Elio Germano Becomes Ligabue

Elena Dal Forno (February 24, 2020)
Due to measures related to the coronavirus outbreak, who knows when Giorgio Diritti’s wonderful film will be shown in Italy. In the meantime, it was presented at the 77th Berlinale, where it was a great success. We want to tell you about it so you can make a note to go see it when you have the chance.

Anyone over a certain age will remember their initial contact with Antonio Leccabue, known as Ligabue, through the 1977 TV show starring Flavio Bucci. An immense, larger than life Bucci. Had it been a movie, it would’ve won an Oscar. 

A prize for which - I’ll say it now, a full year before the next award season - I believe Elio Germano too will be nominated. As will the film, which will win every award possible in Italy. We’ll see how it does in Berlin.

Crippled, distorted, outcast, homeless, suffering from gout, rachitism, goiter, mental problems, abandoned by his mother in Switzerland, poor. This is Antonio Ligabue, an authentic genius, whose body went through every possible humiliation, from which he always re-emerged in bursts of colors and brushtrokes, à la Van Gogh. A pure and noble soul, a good, humble man; no wonder he loved children and animals, who so resembled him. 

He finds refuge along the shores of the Po river. Emilia will both welcome and reject him, he will always be “el tudesc.” (the German) The one people avoid when he walks down the street, the mad tudesc. Reserved, very quiet, he just wanted to be loved. He wanted a wife, he wanted just one kiss. He's part of a community who welcomes him but also makes fun of him, where the role of the fool is seen as necessary, like that of the doctor or the lawyer.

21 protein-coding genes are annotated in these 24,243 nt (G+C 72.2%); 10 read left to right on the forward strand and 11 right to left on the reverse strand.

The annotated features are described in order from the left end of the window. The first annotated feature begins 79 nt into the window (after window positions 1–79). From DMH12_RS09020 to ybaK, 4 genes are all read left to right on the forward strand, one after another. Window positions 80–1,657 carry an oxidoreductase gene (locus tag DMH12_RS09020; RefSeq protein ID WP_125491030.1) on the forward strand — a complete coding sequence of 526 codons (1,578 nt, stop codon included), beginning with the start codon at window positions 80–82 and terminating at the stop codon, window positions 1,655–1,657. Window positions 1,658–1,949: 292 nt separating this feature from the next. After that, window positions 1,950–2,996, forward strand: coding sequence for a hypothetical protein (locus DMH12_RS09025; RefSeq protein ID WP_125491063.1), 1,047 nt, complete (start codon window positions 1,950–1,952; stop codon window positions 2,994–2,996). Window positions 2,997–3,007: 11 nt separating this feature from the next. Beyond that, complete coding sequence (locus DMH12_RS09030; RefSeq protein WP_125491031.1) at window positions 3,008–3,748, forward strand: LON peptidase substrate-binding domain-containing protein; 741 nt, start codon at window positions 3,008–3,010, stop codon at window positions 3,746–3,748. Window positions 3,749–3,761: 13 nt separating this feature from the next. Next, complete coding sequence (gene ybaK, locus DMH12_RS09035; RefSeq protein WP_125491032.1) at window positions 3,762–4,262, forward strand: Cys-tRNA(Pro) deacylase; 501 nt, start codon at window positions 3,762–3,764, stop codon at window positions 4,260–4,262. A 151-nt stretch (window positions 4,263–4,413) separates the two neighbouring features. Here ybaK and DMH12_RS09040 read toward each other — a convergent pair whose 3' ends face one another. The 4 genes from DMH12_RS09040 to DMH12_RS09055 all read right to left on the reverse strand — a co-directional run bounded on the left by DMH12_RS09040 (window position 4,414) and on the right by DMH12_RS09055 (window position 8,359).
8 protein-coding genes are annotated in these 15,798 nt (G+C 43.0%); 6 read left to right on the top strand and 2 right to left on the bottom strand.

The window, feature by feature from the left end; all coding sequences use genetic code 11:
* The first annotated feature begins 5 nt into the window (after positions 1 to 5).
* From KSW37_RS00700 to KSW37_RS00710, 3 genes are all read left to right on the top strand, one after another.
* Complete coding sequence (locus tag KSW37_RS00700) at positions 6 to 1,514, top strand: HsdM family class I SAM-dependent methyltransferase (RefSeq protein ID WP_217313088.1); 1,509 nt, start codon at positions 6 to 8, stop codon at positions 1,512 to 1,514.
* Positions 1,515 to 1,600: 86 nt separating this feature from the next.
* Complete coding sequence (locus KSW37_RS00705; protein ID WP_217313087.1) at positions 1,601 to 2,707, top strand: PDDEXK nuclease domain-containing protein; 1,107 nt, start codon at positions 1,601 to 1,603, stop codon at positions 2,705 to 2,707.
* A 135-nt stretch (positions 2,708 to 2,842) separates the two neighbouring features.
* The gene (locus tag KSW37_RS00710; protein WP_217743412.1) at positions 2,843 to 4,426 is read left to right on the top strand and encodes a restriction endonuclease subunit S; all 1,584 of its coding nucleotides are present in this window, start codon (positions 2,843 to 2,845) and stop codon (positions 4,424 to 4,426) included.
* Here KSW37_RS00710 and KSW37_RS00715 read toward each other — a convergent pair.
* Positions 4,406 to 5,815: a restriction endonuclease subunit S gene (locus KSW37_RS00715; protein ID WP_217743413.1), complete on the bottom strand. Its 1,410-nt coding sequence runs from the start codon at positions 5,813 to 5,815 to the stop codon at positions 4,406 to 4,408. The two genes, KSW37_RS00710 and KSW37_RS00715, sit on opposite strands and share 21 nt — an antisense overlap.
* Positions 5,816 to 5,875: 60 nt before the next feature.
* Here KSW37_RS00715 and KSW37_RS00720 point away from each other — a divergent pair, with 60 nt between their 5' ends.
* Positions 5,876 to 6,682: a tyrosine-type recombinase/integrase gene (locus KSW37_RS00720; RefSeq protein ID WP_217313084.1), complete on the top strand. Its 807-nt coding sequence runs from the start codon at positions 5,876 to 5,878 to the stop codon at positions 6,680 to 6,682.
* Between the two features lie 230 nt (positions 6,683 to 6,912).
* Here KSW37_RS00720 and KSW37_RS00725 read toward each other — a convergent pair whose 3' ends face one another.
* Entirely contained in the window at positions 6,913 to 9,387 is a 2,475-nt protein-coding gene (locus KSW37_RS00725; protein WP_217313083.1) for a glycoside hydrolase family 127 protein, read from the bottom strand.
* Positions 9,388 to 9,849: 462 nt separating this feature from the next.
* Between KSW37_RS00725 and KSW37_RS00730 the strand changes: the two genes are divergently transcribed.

“The remorse of his spirit, who created so much through solitude and pain, remains in those who understood how up until his final day all he wanted was freedom and love,” reads the epitaph on his tomb in Gualtieri.

The ones who truly understood him were the two artists Mazzacurati and Mozzali, who gave him love, shelter, warm meals, and real artistic opportunities, canvases, colors; without them, there might never have been Ligabue. The one who truly understands him is Giorgio Diritti, who spent a long time studying the figure of Ligabue and speaking to those who knew him. The one who naturally understands him is Elio Germano, who once again reveals his shining talent. 

Elio disappears inside Antonio's frail body, which he drags around, knotted, twisted, gangling, his perpetually open mouth ready to catch a drop of love. 

It’s a movie about difference, about acceptance, about the ability to see the soul beyond matter. It is in part reminiscent of David Lynch’s Elephant Man - he too only wanted to sleep like the others. And, naturally, it also recalls the figure of Joker, who only wanted to make people laugh.  

Even when Ligabue starts becoming somewhat successful, there is always a veil of fatalism to his unhappiness, only occasionally lifted by the sound of the motorcycles Antonio bought, the only way he had of feeling like everyone else.  

But, though he doesn’t have many words, Ligabue certainly has drawings, soul, colors, he has an expressive anxiety devouring him from the inside, bringing him to act like his beloved animals, rolling around and flapping his arms as if he were flying. 

Beyond Germano’s breath-taking performance, there is also Girogio Diritti’s poetic hand, incredibly skilled at investigating the territory of Padania, slowly moving through the canes on the shores of the Po, through the sounds of nature, recounting silences, analyzing its almost medieval faces,  showing Toni’s sad yet never victimized eyes.





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